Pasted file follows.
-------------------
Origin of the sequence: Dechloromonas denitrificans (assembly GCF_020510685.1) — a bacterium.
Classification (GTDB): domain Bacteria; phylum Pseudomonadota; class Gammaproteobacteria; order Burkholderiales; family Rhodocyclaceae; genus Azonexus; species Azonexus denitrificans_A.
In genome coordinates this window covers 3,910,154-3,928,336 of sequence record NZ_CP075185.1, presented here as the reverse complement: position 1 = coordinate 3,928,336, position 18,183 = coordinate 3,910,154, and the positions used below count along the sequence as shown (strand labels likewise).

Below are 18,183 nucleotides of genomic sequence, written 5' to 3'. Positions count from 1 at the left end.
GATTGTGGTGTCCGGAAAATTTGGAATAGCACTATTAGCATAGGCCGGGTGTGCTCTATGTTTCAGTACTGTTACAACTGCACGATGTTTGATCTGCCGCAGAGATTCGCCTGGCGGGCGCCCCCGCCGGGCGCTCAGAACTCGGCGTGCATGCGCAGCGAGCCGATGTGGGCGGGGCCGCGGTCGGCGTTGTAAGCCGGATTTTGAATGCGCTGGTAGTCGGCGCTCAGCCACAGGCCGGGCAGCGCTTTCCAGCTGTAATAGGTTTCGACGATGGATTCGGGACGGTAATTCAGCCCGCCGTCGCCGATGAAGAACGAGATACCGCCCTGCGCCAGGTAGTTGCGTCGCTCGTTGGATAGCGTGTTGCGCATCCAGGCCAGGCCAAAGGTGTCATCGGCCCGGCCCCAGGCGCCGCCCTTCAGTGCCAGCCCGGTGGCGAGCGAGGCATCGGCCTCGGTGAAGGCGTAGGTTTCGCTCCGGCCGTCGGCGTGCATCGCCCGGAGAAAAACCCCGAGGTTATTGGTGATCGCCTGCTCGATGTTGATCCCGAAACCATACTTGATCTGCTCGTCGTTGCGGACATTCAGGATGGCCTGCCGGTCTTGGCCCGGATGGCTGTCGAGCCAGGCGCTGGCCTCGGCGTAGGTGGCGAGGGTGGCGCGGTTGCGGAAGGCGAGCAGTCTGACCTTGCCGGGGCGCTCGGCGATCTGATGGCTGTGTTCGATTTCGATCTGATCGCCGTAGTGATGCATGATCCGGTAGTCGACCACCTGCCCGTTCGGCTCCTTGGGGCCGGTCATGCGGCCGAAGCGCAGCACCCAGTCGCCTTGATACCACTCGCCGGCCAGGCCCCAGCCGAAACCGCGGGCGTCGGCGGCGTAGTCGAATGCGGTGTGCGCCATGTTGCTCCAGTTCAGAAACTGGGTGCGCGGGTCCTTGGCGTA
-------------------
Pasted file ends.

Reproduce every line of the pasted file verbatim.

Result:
Origin of the sequence: Dechloromonas denitrificans (assembly GCF_020510685.1) — a bacterium.
Classification (GTDB): domain Bacteria; phylum Pseudomonadota; class Gammaproteobacteria; order Burkholderiales; family Rhodocyclaceae; genus Azonexus; species Azonexus denitrificans_A.
In genome coordinates this window covers 3,910,154-3,928,336 of sequence record NZ_CP075185.1, presented here as the reverse complement: position 1 = coordinate 3,928,336, position 18,183 = coordinate 3,910,154, and the positions used below count along the sequence as shown (strand labels likewise).

Below are 18,183 nucleotides of genomic sequence, written 5' to 3'. Positions count from 1 at the left end.
GATTGTGGTGTCCGGAAAATTTGGAATAGCACTATTAGCATAGGCCGGGTGTGCTCTATGTTTCAGTACTGTTACAACTGCACGATGTTTGATCTGCCGCAGAGATTCGCCTGGCGGGCGCCCCCGCCGGGCGCTCAGAACTCGGCGTGCATGCGCAGCGAGCCGATGTGGGCGGGGCCGCGGTCGGCGTTGTAAGCCGGATTTTGAATGCGCTGGTAGTCGGCGCTCAGCCACAGGCCGGGCAGCGCTTTCCAGCTGTAATAGGTTTCGACGATGGATTCGGGACGGTAATTCAGCCCGCCGTCGCCGATGAAGAACGAGATACCGCCCTGCGCCAGGTAGTTGCGTCGCTCGTTGGATAGCGTGTTGCGCATCCAGGCCAGGCCAAAGGTGTCATCGGCCCGGCCCCAGGCGCCGCCCTTCAGTGCCAGCCCGGTGGCGAGCGAGGCATCGGCCTCGGTGAAGGCGTAGGTTTCGCTCCGGCCGTCGGCGTGCATCGCCCGGAGAAAAACCCCGAGGTTATTGGTGATCGCCTGCTCGATGTTGATCCCGAAACCATACTTGATCTGCTCGTCGTTGCGGACATTCAGGATGGCCTGCCGGTCTTGGCCCGGATGGCTGTCGAGCCAGGCGCTGGCCTCGGCGTAGGTGGCGAGGGTGGCGCGGTTGCGGAAGGCGAGCAGTCTGACCTTGCCGGGGCGCTCGGCGATCTGATGGCTGTGTTCGATTTCGATCTGATCGCCGTAGTGATGCATGATCCGGTAGTCGACCACCTGCCCGTTCGGCTCCTTGGGGCCGGTCATGCGGCCGAAGCGCAGCACCCAGTCGCCTTGATACCACTCGCCGGCCAGGCCCCAGCCGAAACCGCGGGCGTCGGCGGCGTAGTCGAATGCGGTGTGCGCCATGTTGCTCCAGTTCAGAAACTGGGTGCGCGGGTCCTTGGCGTA